The new law would mean police did not have to be granted permission from a court to shut down wireless communications if they were faced with threats such as a mobile-operated bomb, hostage situation or shooting spree, the daily newspaper Süddeutsche Zeitung reported.
Saxony-Anhalt would be the first German state to allow this and critics are concerned that police might use their new power to switch off networks during mass demonstrations - something state Interior Minister Holger Stahlknecht firmly denied.
He said that the state's governing coalition of Christian and Social Democrats sat down and agreed on a range of different situations in which shutting off mobile connectivity might be needed. “Demonstrations were absolutely not on the list,” he told the paper.
“Networks would only be shut down or interrupted if a situation seemed to pose a direct, serious threat to the state or country, or the life and limb, or freedom, of citizens,” said the draft.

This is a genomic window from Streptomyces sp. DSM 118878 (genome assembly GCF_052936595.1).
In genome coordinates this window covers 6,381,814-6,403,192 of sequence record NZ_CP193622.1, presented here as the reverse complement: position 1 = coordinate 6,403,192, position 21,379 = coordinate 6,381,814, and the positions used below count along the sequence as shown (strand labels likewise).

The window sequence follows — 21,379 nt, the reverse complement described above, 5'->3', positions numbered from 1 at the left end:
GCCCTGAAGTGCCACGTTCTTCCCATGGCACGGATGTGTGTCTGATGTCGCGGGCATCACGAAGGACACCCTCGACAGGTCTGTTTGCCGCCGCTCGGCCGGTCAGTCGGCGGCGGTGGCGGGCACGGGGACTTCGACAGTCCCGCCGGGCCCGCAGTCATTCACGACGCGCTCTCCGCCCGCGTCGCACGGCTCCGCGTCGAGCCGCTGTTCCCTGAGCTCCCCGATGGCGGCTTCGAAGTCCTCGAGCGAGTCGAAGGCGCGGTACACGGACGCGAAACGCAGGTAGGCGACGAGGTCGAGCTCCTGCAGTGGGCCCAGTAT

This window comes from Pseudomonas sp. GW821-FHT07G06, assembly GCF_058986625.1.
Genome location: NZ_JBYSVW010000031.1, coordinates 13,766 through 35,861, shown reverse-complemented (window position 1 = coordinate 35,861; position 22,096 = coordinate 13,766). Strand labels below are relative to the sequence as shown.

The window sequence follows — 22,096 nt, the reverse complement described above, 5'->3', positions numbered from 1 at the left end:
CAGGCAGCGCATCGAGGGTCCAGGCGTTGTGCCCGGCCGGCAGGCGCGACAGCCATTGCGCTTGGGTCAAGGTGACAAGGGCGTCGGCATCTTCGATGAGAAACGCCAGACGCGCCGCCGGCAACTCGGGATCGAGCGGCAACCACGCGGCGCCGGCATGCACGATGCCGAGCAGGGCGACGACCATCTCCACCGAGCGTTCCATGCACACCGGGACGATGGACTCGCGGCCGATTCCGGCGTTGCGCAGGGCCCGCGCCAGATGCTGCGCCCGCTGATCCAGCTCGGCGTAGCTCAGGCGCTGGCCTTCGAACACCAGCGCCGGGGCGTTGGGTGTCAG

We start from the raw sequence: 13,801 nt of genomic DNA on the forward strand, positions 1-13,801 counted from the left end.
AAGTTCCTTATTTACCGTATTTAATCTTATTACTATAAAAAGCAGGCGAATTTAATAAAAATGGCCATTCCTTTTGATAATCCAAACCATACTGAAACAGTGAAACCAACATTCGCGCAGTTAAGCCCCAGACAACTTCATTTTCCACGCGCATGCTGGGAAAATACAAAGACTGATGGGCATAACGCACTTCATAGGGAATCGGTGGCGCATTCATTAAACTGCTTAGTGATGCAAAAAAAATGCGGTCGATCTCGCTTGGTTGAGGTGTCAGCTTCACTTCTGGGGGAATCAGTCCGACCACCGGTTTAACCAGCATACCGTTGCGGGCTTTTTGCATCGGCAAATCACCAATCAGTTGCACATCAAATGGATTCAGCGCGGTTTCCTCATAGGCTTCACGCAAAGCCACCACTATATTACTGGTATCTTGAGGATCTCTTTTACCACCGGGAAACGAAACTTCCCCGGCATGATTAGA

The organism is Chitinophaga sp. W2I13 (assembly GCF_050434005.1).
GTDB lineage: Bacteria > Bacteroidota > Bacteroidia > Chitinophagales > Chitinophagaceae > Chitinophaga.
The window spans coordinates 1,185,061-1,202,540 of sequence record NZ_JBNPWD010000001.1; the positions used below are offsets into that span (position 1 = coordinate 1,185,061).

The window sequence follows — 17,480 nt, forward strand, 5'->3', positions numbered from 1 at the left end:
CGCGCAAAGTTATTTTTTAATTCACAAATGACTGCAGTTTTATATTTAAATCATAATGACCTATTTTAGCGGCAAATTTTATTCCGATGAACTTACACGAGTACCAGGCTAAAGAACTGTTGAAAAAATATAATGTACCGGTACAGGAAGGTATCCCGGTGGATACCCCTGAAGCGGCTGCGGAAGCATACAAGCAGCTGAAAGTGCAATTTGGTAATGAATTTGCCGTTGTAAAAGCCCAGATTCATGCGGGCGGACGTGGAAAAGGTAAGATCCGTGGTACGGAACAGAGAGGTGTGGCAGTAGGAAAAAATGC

It added that all mobile phone providers would have to make themselves able to be shut off. Turning them back on would be down to the police.
Rüdiger Erben, deputy chairman of the state's Social Democratic parliamentary group, said redrafting the law was important because it was introduced in 1991 when far fewer people had mobiles.
In Berlin, police may only shut down communications networks without the permission of a court if they think there could be a bomb with a mobile-operated detonator. In Thuringia and Lower Saxony, a judge has to be present if police flip the off switch.